80. Critical considerations of this dream theory is that but why do we sometimes dream about things we have not experienced?
    Information-processing theory
  81. Explanation that regular brain stimulation from REM sleep may help develop and preserve neural pathways.
    Physiological function theory
  82. Critical consideration sof this dream theory is that this may be true, but it does not explain why we experience meaningful dreams.
    Physiological function theory
  83. Explanation that REM sleep triggers neural activity that evokes random visual memories, which our sleeping brain weaves into stories.
    Activation-synthesis theory
  84. Critical considerations of this dream theory is that the individual's brain is weaving the stories, which still tells us something about the dreamer.
    Activation-synthesis theory
  85. Explanation that dream content relfects dreamers; cognitive development-their knowledge and understanding.
    Cognitive development theory
  86. Critical considerations of this dream theory is that it does not address the neuroscience of dreams.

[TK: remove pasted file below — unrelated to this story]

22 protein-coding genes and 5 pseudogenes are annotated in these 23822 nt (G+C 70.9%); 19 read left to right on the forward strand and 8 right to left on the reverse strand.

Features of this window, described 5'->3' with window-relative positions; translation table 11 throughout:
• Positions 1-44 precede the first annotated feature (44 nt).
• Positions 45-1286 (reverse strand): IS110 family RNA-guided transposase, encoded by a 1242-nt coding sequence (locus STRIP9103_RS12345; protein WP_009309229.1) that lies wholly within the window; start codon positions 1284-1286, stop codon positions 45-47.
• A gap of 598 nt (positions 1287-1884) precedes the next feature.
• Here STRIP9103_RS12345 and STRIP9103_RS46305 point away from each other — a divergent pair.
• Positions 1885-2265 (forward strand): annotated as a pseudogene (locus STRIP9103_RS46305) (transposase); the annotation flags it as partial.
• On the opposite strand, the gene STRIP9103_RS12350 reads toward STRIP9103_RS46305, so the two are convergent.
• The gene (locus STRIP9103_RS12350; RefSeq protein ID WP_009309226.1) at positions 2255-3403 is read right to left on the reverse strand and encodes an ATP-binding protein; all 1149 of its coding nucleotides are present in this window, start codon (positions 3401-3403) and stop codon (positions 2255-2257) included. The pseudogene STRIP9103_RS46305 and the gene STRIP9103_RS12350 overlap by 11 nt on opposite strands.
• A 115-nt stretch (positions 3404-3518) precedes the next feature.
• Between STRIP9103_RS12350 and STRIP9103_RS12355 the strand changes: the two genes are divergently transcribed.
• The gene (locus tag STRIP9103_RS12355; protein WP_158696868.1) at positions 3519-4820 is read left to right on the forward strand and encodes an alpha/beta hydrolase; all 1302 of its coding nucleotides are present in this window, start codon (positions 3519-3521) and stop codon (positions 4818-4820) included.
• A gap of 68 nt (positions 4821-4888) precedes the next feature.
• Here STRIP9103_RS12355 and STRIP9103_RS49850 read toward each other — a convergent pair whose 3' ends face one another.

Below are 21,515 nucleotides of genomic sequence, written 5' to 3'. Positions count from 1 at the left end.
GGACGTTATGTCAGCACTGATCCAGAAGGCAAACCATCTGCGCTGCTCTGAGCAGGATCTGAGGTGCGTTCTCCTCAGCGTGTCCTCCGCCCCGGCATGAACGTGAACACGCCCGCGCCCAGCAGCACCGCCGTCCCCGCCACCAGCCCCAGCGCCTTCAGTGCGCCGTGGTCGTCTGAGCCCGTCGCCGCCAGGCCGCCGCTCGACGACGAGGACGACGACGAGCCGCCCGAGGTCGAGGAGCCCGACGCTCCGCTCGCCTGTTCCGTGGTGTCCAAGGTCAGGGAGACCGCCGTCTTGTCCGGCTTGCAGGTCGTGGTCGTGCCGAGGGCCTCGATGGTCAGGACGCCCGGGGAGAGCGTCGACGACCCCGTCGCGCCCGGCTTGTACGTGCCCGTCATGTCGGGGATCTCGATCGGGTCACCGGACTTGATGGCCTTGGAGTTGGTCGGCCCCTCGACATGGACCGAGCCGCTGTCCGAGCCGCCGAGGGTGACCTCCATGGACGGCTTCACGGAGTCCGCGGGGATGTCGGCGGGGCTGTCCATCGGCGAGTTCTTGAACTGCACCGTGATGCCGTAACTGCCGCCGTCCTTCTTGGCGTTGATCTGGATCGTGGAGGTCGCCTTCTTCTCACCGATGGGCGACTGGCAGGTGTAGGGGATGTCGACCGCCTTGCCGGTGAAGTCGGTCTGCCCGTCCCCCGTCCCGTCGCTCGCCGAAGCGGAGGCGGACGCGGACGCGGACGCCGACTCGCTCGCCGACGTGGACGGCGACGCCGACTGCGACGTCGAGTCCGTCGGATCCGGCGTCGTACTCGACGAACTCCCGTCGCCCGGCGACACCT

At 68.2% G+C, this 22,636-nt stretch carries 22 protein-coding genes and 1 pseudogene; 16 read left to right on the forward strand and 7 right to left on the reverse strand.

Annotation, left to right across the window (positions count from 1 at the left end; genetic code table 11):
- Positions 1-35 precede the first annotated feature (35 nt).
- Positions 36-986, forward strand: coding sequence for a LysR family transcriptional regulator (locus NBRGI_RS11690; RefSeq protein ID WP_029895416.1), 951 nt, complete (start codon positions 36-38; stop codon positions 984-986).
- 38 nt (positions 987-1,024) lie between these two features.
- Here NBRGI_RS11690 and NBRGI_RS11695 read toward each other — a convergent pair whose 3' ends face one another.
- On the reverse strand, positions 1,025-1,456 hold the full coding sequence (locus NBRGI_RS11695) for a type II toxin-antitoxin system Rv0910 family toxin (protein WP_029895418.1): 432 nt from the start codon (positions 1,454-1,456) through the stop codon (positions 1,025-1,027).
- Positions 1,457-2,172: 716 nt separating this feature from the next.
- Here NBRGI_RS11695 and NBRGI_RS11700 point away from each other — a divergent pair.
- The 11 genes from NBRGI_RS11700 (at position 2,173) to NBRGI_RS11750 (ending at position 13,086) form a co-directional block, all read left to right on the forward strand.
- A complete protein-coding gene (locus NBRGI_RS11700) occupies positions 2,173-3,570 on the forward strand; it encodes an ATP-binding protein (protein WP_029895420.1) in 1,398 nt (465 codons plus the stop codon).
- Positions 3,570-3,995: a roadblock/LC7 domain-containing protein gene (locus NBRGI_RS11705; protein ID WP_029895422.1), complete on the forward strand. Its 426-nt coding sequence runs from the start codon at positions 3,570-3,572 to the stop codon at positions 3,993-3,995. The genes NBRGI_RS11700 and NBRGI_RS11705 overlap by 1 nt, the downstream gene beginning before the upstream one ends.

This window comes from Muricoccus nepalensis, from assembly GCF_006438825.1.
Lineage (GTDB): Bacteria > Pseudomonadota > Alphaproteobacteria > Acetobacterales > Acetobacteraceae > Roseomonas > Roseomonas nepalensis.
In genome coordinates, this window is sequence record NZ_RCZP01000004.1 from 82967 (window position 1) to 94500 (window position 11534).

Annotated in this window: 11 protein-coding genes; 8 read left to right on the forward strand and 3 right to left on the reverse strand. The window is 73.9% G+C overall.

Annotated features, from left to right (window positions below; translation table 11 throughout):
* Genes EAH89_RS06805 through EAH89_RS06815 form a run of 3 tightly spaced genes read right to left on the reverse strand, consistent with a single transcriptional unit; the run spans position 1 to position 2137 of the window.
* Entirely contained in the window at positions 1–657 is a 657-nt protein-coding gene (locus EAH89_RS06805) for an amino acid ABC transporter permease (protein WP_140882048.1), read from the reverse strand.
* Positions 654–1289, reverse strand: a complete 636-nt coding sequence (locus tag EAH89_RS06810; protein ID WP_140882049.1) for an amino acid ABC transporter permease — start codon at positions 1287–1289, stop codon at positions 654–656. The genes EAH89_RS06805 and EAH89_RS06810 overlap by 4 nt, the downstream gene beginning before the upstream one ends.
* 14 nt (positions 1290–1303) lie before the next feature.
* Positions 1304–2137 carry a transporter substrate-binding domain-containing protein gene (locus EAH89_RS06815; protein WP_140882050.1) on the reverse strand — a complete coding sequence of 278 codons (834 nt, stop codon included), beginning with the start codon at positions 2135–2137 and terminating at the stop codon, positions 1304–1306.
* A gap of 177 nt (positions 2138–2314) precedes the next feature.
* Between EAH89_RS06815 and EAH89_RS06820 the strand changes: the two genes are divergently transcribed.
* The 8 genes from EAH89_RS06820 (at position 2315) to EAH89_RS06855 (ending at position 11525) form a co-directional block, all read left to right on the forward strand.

Cognitive development theory
  87. The ability to focus attention totally on a task, to become imaginatively absorbed in it, to entertain fanciful possiblites.
    Hypnotic ability also reffered to as hypnotic "susceptibility"
  88. Advocates of this theory contend that hypnotic phenomena-like the behaviors associated with other supposed altered states, such as dissociate identity disorder and spirit or demon possession-are an extension of everyday social behavior, not something unique to hynosis.
    Social influence theory
  89. Hypnosis does not block sensory input, but it may block our...
    Attention to those stimuli.
  90. Hypnosis has caused a split in awareness.